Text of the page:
By: John Bayne
Many teachers have historically incorporated gifts or other external stimuli to engage students. To clarify the difference between external and internal motivation issimple. Internal motivation comes from within the student and externalmotivation is from an external stimulus. Do you remember a teacher in your past who used threats to motivate students? How about a teacher who used rewards suchas candy? These are both positive and negative forms of external motivation. Research shows that using extrinsic motivation is only effective to produce an immediate response. In the long run, it can be counter productive in producing free and logical thinkers.
How does this lesson translate into the classroom? Empower your students through choice. In my GIA class, I provide center based lessons for the students to rotate and choose their activity. Mystudents enjoy having a multitude of activity options, as well as, the ability to move between the centers and not spend too much time on one single activity.I have found that this significantly improves the quality of education in my classroom.
Not every student comes equipped with an innate passion for education. My job as a teacher is to guide the studentsto love learning. I do this by infusingmy passion into every subject. I help the students self-visualize success by modeling behaviors. I use a variety of‘think alouds’ to model how they handle an array of problems. In GIA, we have a document called the Journey to Excellence, J2E. It has four guiding principles: integrity, honor, respect, and dignity. Think-alouds with the J2E leadthe students to positive self-talk and good decision making. Students that are able to exhibit these qualities work well in groups and will be more equipped for the real world.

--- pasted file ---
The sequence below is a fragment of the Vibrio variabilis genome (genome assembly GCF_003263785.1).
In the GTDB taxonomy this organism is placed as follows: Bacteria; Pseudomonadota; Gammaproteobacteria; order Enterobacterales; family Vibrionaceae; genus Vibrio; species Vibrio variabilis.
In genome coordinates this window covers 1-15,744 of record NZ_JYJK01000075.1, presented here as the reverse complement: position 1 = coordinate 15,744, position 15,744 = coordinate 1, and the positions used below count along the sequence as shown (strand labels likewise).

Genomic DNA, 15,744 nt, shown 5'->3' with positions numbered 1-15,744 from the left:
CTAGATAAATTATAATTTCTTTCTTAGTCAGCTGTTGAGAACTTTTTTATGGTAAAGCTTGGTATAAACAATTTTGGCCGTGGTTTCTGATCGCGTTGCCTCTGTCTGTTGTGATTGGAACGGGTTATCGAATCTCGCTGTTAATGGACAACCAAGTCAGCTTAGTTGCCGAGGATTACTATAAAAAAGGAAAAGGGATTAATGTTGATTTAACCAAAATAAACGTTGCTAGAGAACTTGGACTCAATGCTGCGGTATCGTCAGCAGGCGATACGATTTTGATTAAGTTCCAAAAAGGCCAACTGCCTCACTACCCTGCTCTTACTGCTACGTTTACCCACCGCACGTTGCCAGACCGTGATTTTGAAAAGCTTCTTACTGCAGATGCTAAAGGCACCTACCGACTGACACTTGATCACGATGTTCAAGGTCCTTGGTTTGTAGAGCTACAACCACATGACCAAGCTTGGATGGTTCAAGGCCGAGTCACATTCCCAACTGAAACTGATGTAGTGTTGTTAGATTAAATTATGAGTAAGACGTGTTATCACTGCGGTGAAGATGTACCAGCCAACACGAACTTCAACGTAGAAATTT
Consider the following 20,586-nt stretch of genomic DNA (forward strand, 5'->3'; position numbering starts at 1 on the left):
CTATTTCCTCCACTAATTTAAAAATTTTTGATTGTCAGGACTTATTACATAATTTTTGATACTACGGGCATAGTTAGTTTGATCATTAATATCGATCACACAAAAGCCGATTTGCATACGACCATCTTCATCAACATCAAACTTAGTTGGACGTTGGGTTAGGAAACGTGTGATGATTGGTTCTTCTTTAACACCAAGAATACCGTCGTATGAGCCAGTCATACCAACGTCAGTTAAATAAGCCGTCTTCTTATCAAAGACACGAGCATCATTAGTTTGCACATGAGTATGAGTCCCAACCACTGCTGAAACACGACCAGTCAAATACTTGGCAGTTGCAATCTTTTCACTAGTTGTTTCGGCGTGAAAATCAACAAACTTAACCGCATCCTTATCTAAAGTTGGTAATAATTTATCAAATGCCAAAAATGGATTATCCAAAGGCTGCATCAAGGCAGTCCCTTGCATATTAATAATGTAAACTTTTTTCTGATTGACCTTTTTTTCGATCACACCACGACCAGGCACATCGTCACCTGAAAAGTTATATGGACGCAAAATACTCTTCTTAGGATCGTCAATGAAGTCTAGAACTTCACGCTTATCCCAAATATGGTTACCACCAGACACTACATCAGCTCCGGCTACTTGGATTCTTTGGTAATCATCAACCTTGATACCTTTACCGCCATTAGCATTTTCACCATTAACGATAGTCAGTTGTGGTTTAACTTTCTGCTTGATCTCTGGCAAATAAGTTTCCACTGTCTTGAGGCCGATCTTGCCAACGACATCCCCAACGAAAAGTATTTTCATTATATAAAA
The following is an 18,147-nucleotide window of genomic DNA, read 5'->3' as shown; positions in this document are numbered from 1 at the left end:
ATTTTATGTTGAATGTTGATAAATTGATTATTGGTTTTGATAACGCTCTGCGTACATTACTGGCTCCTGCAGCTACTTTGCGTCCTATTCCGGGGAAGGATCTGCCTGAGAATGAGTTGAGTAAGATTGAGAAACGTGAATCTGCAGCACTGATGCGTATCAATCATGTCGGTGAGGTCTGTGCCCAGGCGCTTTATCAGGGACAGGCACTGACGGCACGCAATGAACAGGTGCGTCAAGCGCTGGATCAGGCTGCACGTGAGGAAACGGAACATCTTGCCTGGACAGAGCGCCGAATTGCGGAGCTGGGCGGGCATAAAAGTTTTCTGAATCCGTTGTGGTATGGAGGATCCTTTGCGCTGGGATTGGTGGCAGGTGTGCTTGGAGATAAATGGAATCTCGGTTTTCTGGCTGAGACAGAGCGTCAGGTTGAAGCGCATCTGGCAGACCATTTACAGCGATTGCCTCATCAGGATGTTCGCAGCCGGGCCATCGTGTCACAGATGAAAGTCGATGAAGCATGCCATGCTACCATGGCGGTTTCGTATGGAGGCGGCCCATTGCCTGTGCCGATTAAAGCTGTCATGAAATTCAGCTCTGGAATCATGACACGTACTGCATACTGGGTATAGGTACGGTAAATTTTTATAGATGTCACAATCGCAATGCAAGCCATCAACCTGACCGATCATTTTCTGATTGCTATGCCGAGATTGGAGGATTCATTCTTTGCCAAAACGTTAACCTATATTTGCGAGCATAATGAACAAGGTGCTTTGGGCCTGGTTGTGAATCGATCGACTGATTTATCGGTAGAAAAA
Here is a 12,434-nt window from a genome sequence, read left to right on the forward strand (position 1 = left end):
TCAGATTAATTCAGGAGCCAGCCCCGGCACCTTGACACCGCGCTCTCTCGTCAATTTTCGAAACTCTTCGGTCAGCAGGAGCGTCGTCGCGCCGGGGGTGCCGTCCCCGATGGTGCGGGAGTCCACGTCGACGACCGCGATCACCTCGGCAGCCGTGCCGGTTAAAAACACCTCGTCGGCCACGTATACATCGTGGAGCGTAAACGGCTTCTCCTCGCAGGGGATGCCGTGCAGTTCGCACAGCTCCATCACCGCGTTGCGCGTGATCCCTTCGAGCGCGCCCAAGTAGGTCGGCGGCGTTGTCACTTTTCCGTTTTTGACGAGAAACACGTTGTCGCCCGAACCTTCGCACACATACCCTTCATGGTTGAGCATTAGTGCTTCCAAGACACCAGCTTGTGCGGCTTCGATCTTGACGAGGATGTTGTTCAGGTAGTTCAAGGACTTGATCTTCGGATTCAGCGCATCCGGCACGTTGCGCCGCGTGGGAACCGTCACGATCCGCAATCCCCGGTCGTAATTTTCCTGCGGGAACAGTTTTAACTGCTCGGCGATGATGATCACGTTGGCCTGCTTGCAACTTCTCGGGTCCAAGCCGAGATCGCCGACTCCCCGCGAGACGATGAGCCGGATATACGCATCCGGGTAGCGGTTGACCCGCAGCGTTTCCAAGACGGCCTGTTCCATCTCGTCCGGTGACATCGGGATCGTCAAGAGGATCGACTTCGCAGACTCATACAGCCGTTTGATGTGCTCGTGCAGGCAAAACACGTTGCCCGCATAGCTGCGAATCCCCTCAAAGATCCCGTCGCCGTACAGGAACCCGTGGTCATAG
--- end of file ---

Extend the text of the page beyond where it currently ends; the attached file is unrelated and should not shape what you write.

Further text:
Praise thejourney, not the task. Make praisespecific and reach outside of the classic ‘good job’. Say for example, ‘ Inoticed you spent your time researching during recess, looks like you are veryinterested in the topic. Could you teachme about that?’ This not only adds authenticity to the praise, but helps developthe student’s awareness and in turn develops internal motivation.
In GIA, weregularly discuss intrinsic motivation and have set-up weekly challenges for teachersto implement authentic praise and provide choice-based opportunities. Thisyear, we have adopted the theme ‘Reach for the Stars’. We want the students to realize that they canhave, do or be anything they want. We will be conducting activities and assemblies throughout the year to help ourstudents along their chosen paths.
My suggestion for all new teachers this year is to help your students reach for thestars. It will always be easy to givethe students a quick piece of candy to get their attention; however, this is adangerous pitfall for beginning teachers. Remember our goal is to prepare them for the future. Build their love of education and rememberthat the key to success is internal.